Developing countries like Rwanda need to conserve as much water as it can sustain so as to counteract the problems of global warming and maintain its agriculture at a level commensurate to the needs of the whole population.
Rwanda being a hilly, makes it possible to collect water from the steep landscape, conserve it and used for agriculture and domestic purposes.
However, during wet periods, we tend to neglect running water. There is now need to think beyond traditional level of depending on ordinary or naturally made items or essentials.
Some countries like Egypt tend to suffer long periods of sun hitting and severely warm climate but their agriculture production tend to surpass that of Rwanda.
Well, the Nile-basin irrigation scheme has contributed much to the development of agriculture in Egypt but we also need to find ways of creating waters collection reservoirs and apply technology for the benefit of the society.
Today 90 per cent of the Rwanda’s population depends on agriculture though it contributes less than 10 percent of the country’s economy.
As most of the agriculture activities in African countries hinges on rain fed, any adverse changes in the climate would likely have a devastating effect on the sector in the region, and the livelihood of the majority of the population.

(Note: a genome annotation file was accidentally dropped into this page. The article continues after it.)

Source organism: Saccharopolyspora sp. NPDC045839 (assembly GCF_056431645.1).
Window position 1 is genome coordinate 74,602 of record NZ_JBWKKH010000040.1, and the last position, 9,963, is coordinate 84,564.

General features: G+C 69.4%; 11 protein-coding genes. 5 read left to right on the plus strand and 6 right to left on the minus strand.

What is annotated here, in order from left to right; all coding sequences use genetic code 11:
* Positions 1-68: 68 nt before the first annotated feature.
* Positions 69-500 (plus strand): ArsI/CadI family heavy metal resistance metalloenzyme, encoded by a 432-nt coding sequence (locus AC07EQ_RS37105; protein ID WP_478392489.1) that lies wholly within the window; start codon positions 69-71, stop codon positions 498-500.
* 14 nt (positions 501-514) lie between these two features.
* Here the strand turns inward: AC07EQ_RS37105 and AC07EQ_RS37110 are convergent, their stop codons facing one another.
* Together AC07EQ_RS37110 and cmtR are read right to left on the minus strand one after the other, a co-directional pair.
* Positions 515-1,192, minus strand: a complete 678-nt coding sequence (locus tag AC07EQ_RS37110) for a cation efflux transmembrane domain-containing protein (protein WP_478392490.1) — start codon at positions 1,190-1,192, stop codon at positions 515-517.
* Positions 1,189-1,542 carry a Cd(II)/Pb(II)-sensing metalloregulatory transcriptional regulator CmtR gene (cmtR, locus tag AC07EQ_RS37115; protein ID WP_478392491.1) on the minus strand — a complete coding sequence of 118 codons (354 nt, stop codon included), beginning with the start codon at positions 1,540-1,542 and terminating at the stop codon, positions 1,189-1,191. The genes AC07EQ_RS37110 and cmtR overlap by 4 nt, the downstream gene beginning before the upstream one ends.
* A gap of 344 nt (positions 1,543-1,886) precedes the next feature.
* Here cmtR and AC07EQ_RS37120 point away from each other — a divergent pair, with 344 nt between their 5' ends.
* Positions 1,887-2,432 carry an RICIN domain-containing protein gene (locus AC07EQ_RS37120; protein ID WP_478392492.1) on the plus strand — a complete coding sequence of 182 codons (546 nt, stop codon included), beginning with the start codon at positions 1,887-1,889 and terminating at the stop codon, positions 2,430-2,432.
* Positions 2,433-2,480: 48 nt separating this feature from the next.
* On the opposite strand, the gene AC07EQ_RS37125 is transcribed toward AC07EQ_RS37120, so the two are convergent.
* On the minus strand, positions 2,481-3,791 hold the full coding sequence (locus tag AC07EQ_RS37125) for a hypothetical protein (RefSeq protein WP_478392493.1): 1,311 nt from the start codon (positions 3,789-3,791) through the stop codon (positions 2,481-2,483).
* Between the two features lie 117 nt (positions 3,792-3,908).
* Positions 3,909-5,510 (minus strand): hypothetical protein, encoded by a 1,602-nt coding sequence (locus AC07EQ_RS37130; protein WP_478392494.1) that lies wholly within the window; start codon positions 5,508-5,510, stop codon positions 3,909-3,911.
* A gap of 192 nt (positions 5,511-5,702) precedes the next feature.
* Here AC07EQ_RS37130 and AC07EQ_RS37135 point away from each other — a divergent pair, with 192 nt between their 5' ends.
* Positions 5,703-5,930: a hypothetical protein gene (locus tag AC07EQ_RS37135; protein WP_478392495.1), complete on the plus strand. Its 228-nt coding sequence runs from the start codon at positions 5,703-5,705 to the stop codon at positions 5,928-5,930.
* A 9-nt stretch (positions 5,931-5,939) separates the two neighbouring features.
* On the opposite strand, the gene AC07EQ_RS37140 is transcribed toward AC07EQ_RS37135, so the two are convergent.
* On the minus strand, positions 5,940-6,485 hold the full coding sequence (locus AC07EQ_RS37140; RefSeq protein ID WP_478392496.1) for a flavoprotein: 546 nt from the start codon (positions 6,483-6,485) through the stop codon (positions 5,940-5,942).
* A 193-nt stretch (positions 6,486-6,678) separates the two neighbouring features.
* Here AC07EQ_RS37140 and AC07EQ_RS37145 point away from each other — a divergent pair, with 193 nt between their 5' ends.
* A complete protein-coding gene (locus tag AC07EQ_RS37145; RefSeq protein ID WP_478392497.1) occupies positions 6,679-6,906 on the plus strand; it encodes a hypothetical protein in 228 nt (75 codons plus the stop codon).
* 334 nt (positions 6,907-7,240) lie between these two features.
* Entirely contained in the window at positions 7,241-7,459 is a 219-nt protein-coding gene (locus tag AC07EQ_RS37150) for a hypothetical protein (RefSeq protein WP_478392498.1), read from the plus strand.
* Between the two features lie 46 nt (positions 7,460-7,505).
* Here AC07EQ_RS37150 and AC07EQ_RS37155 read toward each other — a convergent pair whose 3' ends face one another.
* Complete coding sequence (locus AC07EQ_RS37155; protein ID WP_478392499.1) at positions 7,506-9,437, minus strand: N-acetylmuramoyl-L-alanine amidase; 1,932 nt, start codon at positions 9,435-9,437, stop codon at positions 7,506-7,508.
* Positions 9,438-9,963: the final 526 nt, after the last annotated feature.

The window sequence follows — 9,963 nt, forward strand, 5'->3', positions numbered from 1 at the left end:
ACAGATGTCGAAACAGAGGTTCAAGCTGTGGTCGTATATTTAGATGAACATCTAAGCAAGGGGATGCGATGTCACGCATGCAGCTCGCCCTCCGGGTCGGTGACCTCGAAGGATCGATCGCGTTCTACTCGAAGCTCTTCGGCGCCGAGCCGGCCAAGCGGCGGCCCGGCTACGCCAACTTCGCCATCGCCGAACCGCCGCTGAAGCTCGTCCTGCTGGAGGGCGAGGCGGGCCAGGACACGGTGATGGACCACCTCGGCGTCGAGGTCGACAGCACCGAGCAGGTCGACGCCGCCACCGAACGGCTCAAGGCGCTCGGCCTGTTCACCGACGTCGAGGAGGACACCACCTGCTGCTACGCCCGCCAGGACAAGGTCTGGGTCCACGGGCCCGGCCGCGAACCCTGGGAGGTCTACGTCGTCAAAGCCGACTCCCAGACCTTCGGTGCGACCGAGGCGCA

There should be continuous and regular preparedness. People should not relax during wet conditions because they have no control over the ongoing global warming conditions.
Agriculture is undoubtedly the most important sector in the economies of most non-oil exporting African countries. Based on research carried out by the UN bureau in charge of agriculture (FAO), agriculture constitutes approximately 30% of Africa’s GDP and contributes about 50% of the total export value, with 70% of the continent’s population depending on the sector for their livelihood. Production is subsistence in nature with a high dependence on the rain.
The climate in Africa is predominantly tropical in nature, and can be classified into three main climatic zones; humid equatorial, dry, and humid temperate.
Within these zones, altitude and other localized variables also produce distinctive regional climates. The climate also varies cyclically over periods of decades and centuries, as well as from year to year.
Climate change, especially indicated by prolonged drought is one of the most serious climatic hazards affecting the agricultural sector in most of the African societies.
Though changes in the climate may affect the whole continent, its distribution may vary across the continent. Climate change in the already arid Northern region of Africa is expected to enhance desertification and bring a gradual decrease in forest cover.
Based on research carried out by international environmental experts, changes in climate is likely to affect all regions of Africa. For example, in the Sahara and sub-sahara regions, rainfall is predicted to drop resulting in soil degradation and an increasing number of dust storms.
In northeast Africa, more intense dry periods and shorter wet seasons are expected to affect even huge river systems such as the Blue Nile, leading to serious water shortages and adverse consequences for the agriculture and forestry sectors throughout the region.